The memorable single,
 Roll Away The Stone, was released as a single in November 1973 (recorded in July 1973). It reached number eight in the charts and was one of the group's great "glam" singles, featuring an infectious, singalong chorus and an equally memorable introductory riff. It was re-recorded for inclusion on 1974's The Hoople album, to a far inferior standard in my opinion. Both new guitarist Ariel Bender and backing singer Lynsey De Paul's contributions are markedly worse than those of Mick Ralphs and backing vocal trio Thunderthighs. The original mix is, for me, is the definitive one, by far. 
Where Do You All Come From - I remember hearing this back in 1973 as the 'b' side to Roll Away The Stone and being most underwhelmed. It is a chugging, bar-room blues number, backed by harmonica and rollicking piano and led with some grainy, indistinct, bluesy vocals from Hunter. It has airs of Subterranean Homesick Blues and Highway 61 Revisited about it and I like a lot more now than I did back then. It does sound a bit like a "demo" recording, I have to say.

The Hoople (1974)
Mott The Hoople's 1974 swansong is a mixed bag.
 After rising to glam rock heights with David Bowie's initial impetus with corking albums in All The Young Dudes and Mott, they were gone almost as quickly as their star had risen. It was a shame but probably for the best. Sounds awful that, doesn't it? You just felt it couldn't go any further, though and to be brutally honest this is a bit of an uneven album, lacking cohesion and direction. Guitarist Mick Ralphs had left the previous year to join Paul Rodgers in Bad Company and this left Ian Hunter do everything himself, something he felt he over-compensated for. Replacement guitarist Ariel Bender (Luther Grosvenor) never really fitted the bill for me, being a bit too comic-book rock star. 
So, despite some strong points on the album, it was also the product of a band beginning to fall apart. 

The lead-off single The Golden Age Of Rock 'n' Roll is a lesser All The Way From Memphis, with its similar piano intro, but is nonetheless an enjoyable retro rock n roll romp. It is full of blaring saxophone together with a really strong Hunter vocal. Mott were pretty much guaranteed hits now too and it duly became Mott's fifth consecutive hit single.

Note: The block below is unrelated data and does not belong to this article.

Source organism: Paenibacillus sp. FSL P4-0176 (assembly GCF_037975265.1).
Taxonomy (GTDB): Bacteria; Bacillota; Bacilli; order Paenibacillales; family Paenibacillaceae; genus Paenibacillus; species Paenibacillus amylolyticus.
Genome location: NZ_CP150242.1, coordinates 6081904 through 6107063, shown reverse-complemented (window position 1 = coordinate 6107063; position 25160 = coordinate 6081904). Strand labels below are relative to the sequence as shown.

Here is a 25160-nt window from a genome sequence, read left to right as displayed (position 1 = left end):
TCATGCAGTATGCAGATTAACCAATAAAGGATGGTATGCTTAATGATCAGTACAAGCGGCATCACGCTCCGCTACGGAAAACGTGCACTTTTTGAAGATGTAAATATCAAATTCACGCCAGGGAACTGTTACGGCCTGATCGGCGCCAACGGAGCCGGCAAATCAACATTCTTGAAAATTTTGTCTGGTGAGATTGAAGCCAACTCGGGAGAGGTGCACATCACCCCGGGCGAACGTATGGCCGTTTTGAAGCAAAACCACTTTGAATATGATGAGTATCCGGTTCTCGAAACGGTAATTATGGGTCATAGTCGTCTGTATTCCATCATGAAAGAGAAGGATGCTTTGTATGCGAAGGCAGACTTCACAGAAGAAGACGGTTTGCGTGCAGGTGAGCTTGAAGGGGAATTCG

Marionette is a dense, complicated rocker dominated by Hunter's leering voice plus the ludicrously-named new guitarist Ariel Bender's dentist drill axe. It is full of mood and melody changes that make it sound more than a bit clumsy in places. It is redeemed by some convincing rock parts. Alice, however, is a great Hunter Dylanesque rock ballad, one of my favourites on here, packed full of atmosphere and great lyrics. 
In contrast, the chaotic Crash Street Kidds is a second rate take on Violence from Mott. A bit of a mess. You jut got the impression that the old creative juices had dried up again with tracks like this. However many times I listen to it, it never fails to underwhelm me. To be horribly frank, it's bloody awful. Born Late '58, bassist Overend Watts' contribution, is a bit of a "Ringo song", his dull, expressionless voice not a patch on Hunter's, although many long time fans seem to love it. 

Hunter's Trudi's Song brings the quality back with a touching, laid-back, gentle organ-driven ballad dedicated to his wife. It is a bit of a hidden gem on the album. You can often tell a true Mott the Hoople connoisseur if he/she comes up with this in their "best of" lists. Pearl 'n' Roy, probably my most favoured track on the album, is a wonderfully evocative upbeat, saxophone-dominated rocker, full of references to the contemporary political situation in 1974. Every time I hear it, it take me right back - most nostalgic. Through The Looking Glass, perfectly exemplifying the schizophrenic nature of the album, is a virtually unlistenable racket, particularly on the deafening, bombastic chorus parts and there follows a far inferior version of Roll Away The Stone to the original single version. Quite why they decided to re-record the song is unclear as the original had so much more "oomph" to it, anyone can hear that. These last two tracks provided a distinctly disappointing end to proceedings, and indeed to Mott The Hoople's studio output.

Despite the patchy nature of the album, though, there were still some really good tracks on the album, - well, five and a half actually - but you couldn't help but get the impression the group were running out of steam somewhat. It proved to be the case, unfortunately.

 The non-album singles and an unreleased rarity from this period were:-